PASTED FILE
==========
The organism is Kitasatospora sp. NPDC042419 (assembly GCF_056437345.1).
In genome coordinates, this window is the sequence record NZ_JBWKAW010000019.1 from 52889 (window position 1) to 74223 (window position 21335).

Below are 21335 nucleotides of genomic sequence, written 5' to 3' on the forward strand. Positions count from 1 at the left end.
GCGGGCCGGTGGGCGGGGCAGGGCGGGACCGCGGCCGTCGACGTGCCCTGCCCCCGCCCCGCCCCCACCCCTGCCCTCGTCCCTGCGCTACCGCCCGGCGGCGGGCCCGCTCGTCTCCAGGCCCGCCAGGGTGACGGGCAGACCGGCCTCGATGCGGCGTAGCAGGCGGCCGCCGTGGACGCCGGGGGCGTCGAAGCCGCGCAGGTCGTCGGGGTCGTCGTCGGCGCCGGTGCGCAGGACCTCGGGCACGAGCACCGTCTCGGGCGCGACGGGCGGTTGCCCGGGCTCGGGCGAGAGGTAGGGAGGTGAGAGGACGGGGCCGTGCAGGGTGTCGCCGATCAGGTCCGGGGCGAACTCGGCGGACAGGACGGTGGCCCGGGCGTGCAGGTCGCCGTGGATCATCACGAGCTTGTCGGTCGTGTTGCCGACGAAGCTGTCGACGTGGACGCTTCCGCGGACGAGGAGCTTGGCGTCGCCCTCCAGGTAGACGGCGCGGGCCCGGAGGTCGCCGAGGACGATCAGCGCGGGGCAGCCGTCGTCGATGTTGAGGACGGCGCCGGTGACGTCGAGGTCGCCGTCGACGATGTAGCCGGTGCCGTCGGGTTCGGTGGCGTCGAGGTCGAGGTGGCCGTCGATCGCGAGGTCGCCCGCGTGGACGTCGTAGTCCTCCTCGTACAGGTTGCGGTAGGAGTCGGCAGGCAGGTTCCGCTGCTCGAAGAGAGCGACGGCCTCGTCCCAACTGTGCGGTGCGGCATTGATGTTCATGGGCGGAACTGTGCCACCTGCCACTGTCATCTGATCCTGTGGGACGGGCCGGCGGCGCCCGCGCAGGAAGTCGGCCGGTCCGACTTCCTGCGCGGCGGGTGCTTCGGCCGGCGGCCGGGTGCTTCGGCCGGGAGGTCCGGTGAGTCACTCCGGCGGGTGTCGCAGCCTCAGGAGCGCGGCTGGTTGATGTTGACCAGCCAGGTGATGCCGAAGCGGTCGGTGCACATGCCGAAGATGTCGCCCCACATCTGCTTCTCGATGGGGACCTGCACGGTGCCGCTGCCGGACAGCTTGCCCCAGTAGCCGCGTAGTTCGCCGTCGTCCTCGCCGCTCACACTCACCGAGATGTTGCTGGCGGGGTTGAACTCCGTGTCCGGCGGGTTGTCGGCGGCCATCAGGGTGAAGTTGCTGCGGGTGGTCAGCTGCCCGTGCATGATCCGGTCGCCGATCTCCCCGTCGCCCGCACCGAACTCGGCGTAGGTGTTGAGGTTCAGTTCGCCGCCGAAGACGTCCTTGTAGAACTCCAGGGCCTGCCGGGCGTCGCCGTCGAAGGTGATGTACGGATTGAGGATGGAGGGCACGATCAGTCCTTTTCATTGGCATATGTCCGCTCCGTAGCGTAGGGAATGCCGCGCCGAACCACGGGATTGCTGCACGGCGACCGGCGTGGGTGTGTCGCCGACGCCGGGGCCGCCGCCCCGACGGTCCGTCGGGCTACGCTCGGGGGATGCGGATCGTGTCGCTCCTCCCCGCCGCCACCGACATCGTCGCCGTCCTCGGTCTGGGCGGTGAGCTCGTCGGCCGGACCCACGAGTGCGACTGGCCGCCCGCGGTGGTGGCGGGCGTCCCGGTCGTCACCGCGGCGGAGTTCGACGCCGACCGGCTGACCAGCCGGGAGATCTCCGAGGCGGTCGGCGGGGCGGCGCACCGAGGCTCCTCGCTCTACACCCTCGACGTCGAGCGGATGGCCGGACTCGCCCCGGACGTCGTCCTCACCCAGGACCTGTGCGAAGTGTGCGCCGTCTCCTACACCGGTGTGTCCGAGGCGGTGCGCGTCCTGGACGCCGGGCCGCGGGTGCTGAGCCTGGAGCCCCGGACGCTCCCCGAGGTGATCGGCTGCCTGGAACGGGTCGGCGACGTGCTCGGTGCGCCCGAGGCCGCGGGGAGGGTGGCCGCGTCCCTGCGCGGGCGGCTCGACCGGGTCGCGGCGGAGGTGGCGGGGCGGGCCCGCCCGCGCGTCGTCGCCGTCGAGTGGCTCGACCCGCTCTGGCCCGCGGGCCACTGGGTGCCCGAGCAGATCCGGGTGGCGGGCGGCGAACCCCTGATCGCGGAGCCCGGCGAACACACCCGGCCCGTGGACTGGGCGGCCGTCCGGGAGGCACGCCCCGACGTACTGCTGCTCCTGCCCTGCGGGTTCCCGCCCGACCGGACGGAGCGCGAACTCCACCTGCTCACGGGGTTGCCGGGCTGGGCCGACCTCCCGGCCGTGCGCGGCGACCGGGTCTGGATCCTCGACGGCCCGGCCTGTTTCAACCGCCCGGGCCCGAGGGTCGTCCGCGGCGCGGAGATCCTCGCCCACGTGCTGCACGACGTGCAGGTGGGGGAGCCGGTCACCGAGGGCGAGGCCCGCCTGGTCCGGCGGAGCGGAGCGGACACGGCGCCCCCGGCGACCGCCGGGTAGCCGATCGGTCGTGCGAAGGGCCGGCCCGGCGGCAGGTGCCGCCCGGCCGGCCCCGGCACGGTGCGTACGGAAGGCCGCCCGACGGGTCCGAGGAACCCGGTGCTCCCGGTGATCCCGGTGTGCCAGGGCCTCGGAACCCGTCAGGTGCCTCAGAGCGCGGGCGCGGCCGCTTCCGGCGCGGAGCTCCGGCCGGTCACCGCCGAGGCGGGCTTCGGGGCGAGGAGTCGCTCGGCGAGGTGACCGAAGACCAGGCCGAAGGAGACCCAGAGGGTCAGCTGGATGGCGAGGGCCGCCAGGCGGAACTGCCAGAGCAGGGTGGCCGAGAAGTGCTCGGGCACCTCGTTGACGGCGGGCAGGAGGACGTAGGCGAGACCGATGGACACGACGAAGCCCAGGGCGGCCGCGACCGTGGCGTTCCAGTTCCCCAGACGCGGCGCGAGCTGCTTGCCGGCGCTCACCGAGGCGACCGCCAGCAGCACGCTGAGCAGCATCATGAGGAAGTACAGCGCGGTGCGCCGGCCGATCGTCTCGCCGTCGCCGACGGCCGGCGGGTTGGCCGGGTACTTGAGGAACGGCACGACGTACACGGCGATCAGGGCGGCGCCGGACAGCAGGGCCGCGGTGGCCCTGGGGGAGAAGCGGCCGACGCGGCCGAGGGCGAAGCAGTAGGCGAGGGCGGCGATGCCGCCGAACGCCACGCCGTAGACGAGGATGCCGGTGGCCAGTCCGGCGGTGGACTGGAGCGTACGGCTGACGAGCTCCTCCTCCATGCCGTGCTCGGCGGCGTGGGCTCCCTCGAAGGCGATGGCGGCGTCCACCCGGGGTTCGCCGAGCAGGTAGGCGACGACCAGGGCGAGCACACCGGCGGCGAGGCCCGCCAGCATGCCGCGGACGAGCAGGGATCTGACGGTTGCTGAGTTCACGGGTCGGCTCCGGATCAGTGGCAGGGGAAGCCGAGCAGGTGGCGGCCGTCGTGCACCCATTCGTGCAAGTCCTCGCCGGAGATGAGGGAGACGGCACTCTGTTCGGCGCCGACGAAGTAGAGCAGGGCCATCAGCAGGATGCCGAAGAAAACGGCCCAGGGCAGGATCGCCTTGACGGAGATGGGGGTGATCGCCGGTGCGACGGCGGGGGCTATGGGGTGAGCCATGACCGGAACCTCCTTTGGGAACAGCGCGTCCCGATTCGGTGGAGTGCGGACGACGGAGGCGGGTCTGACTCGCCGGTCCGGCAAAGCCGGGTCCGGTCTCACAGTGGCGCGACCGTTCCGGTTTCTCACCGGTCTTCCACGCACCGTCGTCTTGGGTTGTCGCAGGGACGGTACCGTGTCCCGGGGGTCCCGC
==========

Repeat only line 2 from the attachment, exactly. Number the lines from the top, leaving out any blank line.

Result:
In genome coordinates, this window is the sequence record NZ_JBWKAW010000019.1 from 52889 (window position 1) to 74223 (window position 21335).